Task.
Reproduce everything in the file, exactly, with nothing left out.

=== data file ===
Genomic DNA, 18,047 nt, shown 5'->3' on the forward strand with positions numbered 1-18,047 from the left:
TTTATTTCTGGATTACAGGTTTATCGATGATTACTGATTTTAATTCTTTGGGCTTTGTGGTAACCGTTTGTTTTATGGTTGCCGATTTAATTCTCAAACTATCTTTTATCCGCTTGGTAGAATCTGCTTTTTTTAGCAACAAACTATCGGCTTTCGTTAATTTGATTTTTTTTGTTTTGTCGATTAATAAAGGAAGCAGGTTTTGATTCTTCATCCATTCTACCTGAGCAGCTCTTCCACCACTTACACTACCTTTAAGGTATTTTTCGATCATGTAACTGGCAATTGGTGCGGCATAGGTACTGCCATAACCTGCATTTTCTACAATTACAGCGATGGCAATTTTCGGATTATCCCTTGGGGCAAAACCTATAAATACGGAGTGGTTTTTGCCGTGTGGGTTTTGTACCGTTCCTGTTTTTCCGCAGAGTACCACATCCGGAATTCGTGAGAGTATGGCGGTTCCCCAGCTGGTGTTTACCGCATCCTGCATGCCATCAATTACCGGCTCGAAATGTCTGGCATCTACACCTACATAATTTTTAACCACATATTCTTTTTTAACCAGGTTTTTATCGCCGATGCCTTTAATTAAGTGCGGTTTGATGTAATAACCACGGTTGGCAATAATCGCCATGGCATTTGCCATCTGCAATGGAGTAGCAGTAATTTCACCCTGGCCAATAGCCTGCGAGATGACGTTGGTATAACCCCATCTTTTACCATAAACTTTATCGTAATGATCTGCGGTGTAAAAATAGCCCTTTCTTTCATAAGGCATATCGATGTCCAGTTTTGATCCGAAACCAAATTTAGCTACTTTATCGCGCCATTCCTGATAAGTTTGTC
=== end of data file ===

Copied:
Genomic DNA, 18,047 nt, shown 5'->3' on the forward strand with positions numbered 1-18,047 from the left:
TTTATTTCTGGATTACAGGTTTATCGATGATTACTGATTTTAATTCTTTGGGCTTTGTGGTAACCGTTTGTTTTATGGTTGCCGATTTAATTCTCAAACTATCTTTTATCCGCTTGGTAGAATCTGCTTTTTTTAGCAACAAACTATCGGCTTTCGTTAATTTGATTTTTTTTGTTTTGTCGATTAATAAAGGAAGCAGGTTTTGATTCTTCATCCATTCTACCTGAGCAGCTCTTCCACCACTTACACTACCTTTAAGGTATTTTTCGATCATGTAACTGGCAATTGGTGCGGCATAGGTACTGCCATAACCTGCATTTTCTACAATTACAGCGATGGCAATTTTCGGATTATCCCTTGGGGCAAAACCTATAAATACGGAGTGGTTTTTGCCGTGTGGGTTTTGTACCGTTCCTGTTTTTCCGCAGAGTACCACATCCGGAATTCGTGAGAGTATGGCGGTTCCCCAGCTGGTGTTTACCGCATCCTGCATGCCATCAATTACCGGCTCGAAATGTCTGGCATCTACACCTACATAATTTTTAACCACATATTCTTTTTTAACCAGGTTTTTATCGCCGATGCCTTTAATTAAGTGCGGTTTGATGTAATAACCACGGTTGGCAATAATCGCCATGGCATTTGCCATCTGCAATGGAGTAGCAGTAATTTCACCCTGGCCAATAGCCTGCGAGATGACGTTGGTATAACCCCATCTTTTACCATAAACTTTATCGTAATGATCTGCGGTGTAAAAATAGCCCTTTCTTTCATAAGGCATATCGATGTCCAGTTTTGATCCGAAACCAAATTTAGCTACTTTATCGCGCCATTCCTGATAAGTTTGTC